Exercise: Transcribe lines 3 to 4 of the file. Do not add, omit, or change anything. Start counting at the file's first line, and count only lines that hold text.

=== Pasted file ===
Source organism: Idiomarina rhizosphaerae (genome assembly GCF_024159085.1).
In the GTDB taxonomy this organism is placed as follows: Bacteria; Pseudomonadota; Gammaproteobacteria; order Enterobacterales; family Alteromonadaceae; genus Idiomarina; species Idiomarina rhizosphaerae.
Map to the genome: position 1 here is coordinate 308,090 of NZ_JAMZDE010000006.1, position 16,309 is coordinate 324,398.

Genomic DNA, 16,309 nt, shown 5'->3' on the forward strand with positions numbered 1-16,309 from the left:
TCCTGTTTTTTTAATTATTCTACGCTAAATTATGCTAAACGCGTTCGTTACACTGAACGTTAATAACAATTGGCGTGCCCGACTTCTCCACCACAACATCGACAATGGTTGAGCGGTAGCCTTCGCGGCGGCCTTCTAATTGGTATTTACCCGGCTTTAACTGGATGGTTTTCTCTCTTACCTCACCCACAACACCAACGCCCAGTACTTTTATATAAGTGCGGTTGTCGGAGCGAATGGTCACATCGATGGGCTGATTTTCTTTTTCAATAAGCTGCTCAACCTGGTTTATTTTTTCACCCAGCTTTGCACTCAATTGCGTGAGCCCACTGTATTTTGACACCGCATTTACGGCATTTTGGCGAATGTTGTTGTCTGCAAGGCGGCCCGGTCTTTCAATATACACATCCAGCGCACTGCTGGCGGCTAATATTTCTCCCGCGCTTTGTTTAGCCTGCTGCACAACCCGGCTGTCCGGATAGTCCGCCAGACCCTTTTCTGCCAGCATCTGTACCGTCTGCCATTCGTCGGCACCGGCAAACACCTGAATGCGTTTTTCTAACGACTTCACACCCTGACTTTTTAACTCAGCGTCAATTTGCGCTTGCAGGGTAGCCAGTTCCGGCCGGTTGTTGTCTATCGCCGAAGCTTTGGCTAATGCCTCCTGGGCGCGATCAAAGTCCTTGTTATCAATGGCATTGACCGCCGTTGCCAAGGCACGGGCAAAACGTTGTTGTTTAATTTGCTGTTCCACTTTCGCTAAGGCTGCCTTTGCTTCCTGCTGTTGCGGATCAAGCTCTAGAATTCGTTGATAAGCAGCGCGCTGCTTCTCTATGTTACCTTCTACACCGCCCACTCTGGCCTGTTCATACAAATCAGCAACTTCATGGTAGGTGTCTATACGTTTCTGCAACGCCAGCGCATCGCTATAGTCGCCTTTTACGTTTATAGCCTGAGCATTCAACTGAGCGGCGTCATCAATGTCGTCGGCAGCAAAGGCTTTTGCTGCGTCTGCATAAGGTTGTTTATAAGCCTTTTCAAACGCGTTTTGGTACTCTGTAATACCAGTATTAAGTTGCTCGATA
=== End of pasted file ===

Map to the genome: position 1 here is coordinate 308,090 of NZ_JAMZDE010000006.1, position 16,309 is coordinate 324,398.

Genomic DNA, 16,309 nt, shown 5'->3' on the forward strand with positions numbered 1-16,309 from the left: